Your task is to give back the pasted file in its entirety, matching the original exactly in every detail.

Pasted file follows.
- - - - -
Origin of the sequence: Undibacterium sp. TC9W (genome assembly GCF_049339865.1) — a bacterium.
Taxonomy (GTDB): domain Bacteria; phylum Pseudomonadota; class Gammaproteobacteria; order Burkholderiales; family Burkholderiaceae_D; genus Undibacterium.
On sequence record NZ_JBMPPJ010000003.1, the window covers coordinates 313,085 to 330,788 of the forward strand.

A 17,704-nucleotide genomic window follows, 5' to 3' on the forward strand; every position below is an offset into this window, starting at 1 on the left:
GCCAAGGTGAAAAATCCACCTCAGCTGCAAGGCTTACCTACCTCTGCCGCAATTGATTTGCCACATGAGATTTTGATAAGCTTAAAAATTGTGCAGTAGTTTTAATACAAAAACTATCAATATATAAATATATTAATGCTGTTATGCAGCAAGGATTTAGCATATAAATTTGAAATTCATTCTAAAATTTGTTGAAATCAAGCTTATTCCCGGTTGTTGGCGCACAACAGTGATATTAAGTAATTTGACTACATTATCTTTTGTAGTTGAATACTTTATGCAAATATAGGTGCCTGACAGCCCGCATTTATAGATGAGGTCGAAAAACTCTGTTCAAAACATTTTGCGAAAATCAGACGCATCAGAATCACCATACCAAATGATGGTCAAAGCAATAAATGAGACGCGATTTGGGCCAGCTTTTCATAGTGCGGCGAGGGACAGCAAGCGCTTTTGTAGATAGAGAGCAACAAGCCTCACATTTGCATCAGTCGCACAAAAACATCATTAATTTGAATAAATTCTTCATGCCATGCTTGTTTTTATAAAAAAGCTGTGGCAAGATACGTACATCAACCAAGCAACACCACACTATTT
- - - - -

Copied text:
Origin of the sequence: Undibacterium sp. TC9W (genome assembly GCF_049339865.1) — a bacterium.
Taxonomy (GTDB): domain Bacteria; phylum Pseudomonadota; class Gammaproteobacteria; order Burkholderiales; family Burkholderiaceae_D; genus Undibacterium.
On sequence record NZ_JBMPPJ010000003.1, the window covers coordinates 313,085 to 330,788 of the forward strand.

A 17,704-nucleotide genomic window follows, 5' to 3' on the forward strand; every position below is an offset into this window, starting at 1 on the left:
GCCAAGGTGAAAAATCCACCTCAGCTGCAAGGCTTACCTACCTCTGCCGCAATTGATTTGCCACATGAGATTTTGATAAGCTTAAAAATTGTGCAGTAGTTTTAATACAAAAACTATCAATATATAAATATATTAATGCTGTTATGCAGCAAGGATTTAGCATATAAATTTGAAATTCATTCTAAAATTTGTTGAAATCAAGCTTATTCCCGGTTGTTGGCGCACAACAGTGATATTAAGTAATTTGACTACATTATCTTTTGTAGTTGAATACTTTATGCAAATATAGGTGCCTGACAGCCCGCATTTATAGATGAGGTCGAAAAACTCTGTTCAAAACATTTTGCGAAAATCAGACGCATCAGAATCACCATACCAAATGATGGTCAAAGCAATAAATGAGACGCGATTTGGGCCAGCTTTTCATAGTGCGGCGAGGGACAGCAAGCGCTTTTGTAGATAGAGAGCAACAAGCCTCACATTTGCATCAGTCGCACAAAAACATCATTAATTTGAATAAATTCTTCATGCCATGCTTGTTTTTATAAAAAAGCTGTGGCAAGATACGTACATCAACCAAGCAACACCACACTATTT